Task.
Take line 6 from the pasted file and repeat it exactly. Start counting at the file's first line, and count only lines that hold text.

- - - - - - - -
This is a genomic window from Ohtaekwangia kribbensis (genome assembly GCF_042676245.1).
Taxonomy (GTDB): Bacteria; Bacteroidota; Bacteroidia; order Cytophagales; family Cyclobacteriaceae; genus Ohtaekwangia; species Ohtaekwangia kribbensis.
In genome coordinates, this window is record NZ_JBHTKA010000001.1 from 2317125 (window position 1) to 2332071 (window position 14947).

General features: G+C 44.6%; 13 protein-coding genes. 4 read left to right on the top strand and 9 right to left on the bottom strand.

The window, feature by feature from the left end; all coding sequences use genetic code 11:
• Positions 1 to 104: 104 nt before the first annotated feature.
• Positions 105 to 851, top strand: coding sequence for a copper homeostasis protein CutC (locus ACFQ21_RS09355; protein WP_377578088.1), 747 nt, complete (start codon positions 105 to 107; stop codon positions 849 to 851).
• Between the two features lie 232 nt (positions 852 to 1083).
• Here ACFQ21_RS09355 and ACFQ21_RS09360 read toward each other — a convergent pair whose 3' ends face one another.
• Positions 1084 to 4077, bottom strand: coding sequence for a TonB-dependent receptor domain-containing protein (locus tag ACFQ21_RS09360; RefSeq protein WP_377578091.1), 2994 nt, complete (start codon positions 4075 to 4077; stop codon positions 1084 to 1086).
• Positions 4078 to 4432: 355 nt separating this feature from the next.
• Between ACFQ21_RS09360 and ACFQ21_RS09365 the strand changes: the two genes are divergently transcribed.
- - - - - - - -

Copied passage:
• Positions 1 to 104: 104 nt before the first annotated feature.